How to Apply a Cat Eye for Your Eye Shape

August 14, 2020
By: Tembe Denton-Hurst | Makeup.com by L'Oréal
how-to-apply-cat-eye

In the great book of classic makeup looks, it’s safe to say there would definitely be a chapter dedicated to applying the perfect cat eye. While we love a fierce, winged liner, executing the cat-eye look isn’t one-size-fits-all. It’s important to take your eye shape into consideration when drawing your cat eye. While the technique stays the same for everyone, the thickness of the line and the length of the wing can change. To help determine how to apply a cat eye for your eye shape (read: hooded, upturned, downturned, monolid and more), we got some great tips from celebrity makeup artists Elle Leary and Emily Oliver


STEP #1: Find the Right Angle

Take a piece of tape and place it on a 45-degree angle beginning at the end of your upper lash line. This step is going to ensure your wing is going directly upward instead of facing down or too horizontal.  

STEP #2: Start Lining

Using your eyeliner of your choice, draw a line along the edge of the tape. “The line should start as a continuation of your last lash, going up and out toward the outer edge of your eyebrow,” says Leary.

STEP #3: Concentrate on the Inner and Outer Corners

Go back and line the rest of your top lash line to your inner corner, staying as close to the lash line as possible. Do the same for your bottom lash line. Then make sure you fill in the area between the top line and bottom line at the outer corners with eyeliner.

STEP #4: Find Your Shape

Now that the foundation is in place, find your eye shape below to figure out where and how much to build out the wing.

Cat Eyes for Wide-Set Eyes

The dramatic wing of cat-eye makeup can sometimes widen your already-wide-set eyes. Minimize the effect by keeping your wing short and pointed upward. “I love to keep the eyeliner on the waterline,” says Oliver. “When working with a liquid eyeliner, I love to extend the line inward a bit at the inner corners of the eyes to create intrigue and balance the look.” For a liquid eyeliner, we like the L’Oréal Paris Infallible Flash Cat Eyeliner


Cat Eyes for Close-Set Eyes

Just as you would want to draw wide-set eyes inward, you’re going to want to extend close-set eyes outward. Make your line sleeker and longer and slightly more horizontal, so it widens the eye shape. “I love to line the waterline of the top lid,” says Oliver. “Make sure not to bring the liner all the way to the inner corners. Keep the focus outward to open up those eyes.” For this technique, we like the NYX Professional Makeup Epic Wear Liner Sticks, which are super pigmented and long-lasting.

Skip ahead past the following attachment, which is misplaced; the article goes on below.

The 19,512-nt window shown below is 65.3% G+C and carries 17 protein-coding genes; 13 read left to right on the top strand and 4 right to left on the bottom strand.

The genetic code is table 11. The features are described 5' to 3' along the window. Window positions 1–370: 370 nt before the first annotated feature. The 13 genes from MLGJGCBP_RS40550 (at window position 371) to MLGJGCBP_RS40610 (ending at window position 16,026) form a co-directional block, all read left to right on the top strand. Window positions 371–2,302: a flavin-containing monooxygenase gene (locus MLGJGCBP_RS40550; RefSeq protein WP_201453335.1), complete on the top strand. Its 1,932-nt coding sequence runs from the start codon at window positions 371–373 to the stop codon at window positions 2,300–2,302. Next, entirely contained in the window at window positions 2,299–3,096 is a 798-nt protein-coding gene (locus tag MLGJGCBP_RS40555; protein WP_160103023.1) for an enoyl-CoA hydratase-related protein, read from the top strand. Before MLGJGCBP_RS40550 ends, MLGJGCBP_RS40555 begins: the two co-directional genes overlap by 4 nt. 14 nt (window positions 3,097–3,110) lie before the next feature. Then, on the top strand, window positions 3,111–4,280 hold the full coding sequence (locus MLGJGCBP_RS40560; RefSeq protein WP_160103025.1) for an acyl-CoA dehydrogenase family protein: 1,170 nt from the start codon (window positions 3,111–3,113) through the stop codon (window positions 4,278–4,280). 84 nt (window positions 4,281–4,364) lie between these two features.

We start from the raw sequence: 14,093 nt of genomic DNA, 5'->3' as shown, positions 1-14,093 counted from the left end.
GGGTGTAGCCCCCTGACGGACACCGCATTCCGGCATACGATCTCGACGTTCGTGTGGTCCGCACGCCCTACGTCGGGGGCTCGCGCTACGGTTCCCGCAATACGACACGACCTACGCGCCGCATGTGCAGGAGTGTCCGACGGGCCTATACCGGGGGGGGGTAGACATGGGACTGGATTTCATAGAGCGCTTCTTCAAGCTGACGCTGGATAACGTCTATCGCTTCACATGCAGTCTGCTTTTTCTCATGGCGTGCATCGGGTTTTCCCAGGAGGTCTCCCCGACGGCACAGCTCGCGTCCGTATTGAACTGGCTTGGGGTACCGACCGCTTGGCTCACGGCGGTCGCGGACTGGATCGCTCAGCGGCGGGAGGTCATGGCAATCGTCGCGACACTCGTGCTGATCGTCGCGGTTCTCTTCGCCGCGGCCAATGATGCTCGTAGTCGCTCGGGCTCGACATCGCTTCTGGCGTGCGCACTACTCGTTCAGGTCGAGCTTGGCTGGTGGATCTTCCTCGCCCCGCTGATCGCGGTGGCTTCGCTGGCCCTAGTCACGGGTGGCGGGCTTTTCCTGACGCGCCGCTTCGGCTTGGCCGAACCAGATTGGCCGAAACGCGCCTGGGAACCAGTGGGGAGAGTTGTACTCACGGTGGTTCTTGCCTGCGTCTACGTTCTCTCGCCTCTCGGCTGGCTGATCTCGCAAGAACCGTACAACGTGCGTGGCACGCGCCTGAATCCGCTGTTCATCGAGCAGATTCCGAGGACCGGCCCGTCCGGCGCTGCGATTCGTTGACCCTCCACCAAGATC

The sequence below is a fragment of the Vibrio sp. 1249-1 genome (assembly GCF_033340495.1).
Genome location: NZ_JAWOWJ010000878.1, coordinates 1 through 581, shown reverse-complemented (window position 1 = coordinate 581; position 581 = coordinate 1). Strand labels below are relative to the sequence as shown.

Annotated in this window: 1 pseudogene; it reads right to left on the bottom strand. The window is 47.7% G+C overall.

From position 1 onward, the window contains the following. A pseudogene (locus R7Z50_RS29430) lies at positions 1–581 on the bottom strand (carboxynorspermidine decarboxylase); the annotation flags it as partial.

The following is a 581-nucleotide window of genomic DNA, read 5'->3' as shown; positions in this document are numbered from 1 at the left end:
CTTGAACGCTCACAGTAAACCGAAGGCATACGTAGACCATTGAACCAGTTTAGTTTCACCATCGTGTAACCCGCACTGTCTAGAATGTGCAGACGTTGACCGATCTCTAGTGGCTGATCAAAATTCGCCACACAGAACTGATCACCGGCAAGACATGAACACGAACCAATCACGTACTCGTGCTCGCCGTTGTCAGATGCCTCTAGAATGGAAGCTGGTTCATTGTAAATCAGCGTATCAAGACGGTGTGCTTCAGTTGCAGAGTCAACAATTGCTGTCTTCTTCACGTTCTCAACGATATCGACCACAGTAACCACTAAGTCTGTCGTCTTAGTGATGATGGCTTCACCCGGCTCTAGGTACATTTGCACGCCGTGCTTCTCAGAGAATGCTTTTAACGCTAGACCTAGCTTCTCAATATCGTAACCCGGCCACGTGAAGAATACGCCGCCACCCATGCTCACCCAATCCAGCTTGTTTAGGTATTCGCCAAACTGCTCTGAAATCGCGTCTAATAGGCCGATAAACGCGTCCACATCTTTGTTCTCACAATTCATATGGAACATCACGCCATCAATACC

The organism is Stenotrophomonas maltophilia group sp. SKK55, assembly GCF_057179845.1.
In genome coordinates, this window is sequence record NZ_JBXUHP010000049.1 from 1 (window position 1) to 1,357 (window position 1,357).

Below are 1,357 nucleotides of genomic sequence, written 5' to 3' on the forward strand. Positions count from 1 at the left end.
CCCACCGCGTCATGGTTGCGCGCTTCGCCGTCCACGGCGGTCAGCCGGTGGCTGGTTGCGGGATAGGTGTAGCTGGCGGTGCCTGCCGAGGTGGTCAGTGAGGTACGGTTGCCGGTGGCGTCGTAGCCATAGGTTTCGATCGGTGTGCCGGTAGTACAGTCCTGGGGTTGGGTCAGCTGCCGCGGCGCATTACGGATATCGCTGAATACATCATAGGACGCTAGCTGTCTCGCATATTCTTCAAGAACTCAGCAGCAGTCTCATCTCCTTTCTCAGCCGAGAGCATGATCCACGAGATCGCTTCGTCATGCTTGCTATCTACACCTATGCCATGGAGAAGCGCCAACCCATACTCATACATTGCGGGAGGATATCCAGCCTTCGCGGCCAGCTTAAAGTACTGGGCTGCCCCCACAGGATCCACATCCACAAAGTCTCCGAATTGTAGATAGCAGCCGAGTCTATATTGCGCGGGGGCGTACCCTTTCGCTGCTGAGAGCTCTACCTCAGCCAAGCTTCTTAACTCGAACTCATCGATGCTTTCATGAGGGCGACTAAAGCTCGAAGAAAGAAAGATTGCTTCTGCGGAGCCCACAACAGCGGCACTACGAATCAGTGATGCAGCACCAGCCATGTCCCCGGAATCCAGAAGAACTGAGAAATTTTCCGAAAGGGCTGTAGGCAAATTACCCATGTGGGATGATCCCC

Cat Eyes for Small Eyes 

For smaller eyes, try smudging the line a bit because a very precise line can make the eyes appear even smaller. “Oftentimes I'll forgo a pencil and use a liquid eye shadow, such as the Giorgio Armani Eye Tint Liquid Shadow in 10 Senso,” says Oliver. “This pops open the eye and adds structure without closing down the lid. Should you want to use a waterproof eye pencil, line the waterline of the top lid and push the product into the lashes on top of the lids.” Add your wing and smudge it out, so it takes on a more smoked-out effect that will enlarge the eye area.

Cat Eyes for Hooded Eyes

“Because the lid is hooded, if you do a small line you will never see it when you open your eyes, so the thicker the better.” We recommend the Maybelline New York Eye Studio Hyper Easy Liquid Eyeliner and an angled brush to perfect this cat eye. Oliver recommends getting under that hood to let your liner take full effect. “I’ll get under the top lash line and into its waterline to add some balance,” she says. “I also love to smudge the line outward a little for a sexy, smoky cat eye.” For hooded and small eyes, Leary also suggests forgoing eyeliner along the bottom lash line, as it tends to make the eyes look smaller. “Instead, just keep it at the outer edge of the bottom lash line."


Cat Eyes for Almond Eyes

To accentuate an almond shape and create the look of bigger, longer, more seductive eyes, Leary says to keep the line thin along the length and through two-thirds of the eye. “At that point, intensify the thickness and finish with a semi-dramatic wing at the end,” she says. For this shape, Leary also recommends bringing the liner onto the bottom lash line to really drive home the cat-eye makeup shape. We recommend using the IT Cosmetics Superhero No-Tug Sharpenable Gel Eyeliner for a seamless application.

Cat Eyes for Upturned Eyes 

Upturned eyes take on a similar shape to almond shapes, but they have a natural lift at the outer corners that draw them upward. This makes them ideal for a cat eye. “Follow the natural uplifted shape and work the liner outward toward the temple,” says Oliver.

Cat Eyes for Downturned Eyes 

Downturned eyes droop slightly at the outer corners, so a wing is ideal in creating a nice, natural lifting effect. “The trick here is to start the line much higher than you would think,” says Oliver. “Try leaning your head back and making a line that points at a 45-degree angle, starting from the middle of the eye outward toward the temple.” 

Cat Eyes for Monolids

Because this eye shape doesn’t have a crease, you want to keep the liner as close to the lash line as possible, and then go for a thick, elongated wing. “It really helps to give the eye some definition, shape and length,” says Leary.  To create a precise line, go over the base pencil eyeliner with a liquid formula. If you want your eyes to look rounder and more doll-like, Leary suggests keeping the liner thicker in the middle of the eye and shorter at the wing. “This will create the illusion of an eye that is more curved.” 


Image: Chaunte Vaughn

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